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The NHS at 70

July 24, 2018

The NHS has reached its 70th birthday. Fearing a declining income, an overwhelming majority of doctors opposed the NHS concept in 1948. Seventy years on, the majority of doctors resist changing the underlying principal of a free service at the point of delivery. Described by a former Chancellor of the Exchequer as ‘the nearest thing that the British have to a religion’, the end result is that governments of all persuasions dare not touch what has become a broken model; broken because the cost of funding medical equipment, coupled with medical advances, and an aging and rising population, create a circle that cannot be squared.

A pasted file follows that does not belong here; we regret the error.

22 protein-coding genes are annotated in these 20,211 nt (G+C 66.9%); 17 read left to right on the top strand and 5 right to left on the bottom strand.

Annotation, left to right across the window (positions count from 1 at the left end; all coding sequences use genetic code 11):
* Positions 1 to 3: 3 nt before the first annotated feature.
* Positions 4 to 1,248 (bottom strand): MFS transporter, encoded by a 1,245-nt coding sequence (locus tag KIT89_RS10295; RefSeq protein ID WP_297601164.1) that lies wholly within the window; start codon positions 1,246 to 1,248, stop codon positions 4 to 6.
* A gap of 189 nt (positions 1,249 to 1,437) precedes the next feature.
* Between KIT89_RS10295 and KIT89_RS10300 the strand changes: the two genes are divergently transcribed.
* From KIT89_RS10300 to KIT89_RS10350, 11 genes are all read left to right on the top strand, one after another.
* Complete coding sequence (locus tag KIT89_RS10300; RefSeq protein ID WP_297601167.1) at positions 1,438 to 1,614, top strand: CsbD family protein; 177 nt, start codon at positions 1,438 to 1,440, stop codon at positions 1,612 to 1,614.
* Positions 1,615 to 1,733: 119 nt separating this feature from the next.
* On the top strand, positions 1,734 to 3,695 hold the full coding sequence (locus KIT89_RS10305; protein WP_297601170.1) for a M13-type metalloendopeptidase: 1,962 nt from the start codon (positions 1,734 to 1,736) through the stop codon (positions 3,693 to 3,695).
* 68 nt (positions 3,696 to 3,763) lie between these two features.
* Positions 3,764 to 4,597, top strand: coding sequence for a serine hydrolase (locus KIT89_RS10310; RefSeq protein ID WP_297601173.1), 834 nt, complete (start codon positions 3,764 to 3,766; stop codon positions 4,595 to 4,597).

Consequently, cancer services are the poor relation of western Europe and much of the developed world. Yet it is widely recognised that Britain has some outstanding cancer scientists and expert cancer physicians. The best 70th birthday present the NHS could receive would be a politically independent commission to re-model this shibboleth and make it fit for its purpose in the 21st century. Instead, the government throws money at the NHS, an extra 3.4% each year until 2023 – announced in the Summer of 2018 – without requiring measured efficiency change. The Government’s commitment is for an extra £20.5 billion per annum. The King’s Fund has noted that it would require a £43 billion per annum rise to achieve the EU average.

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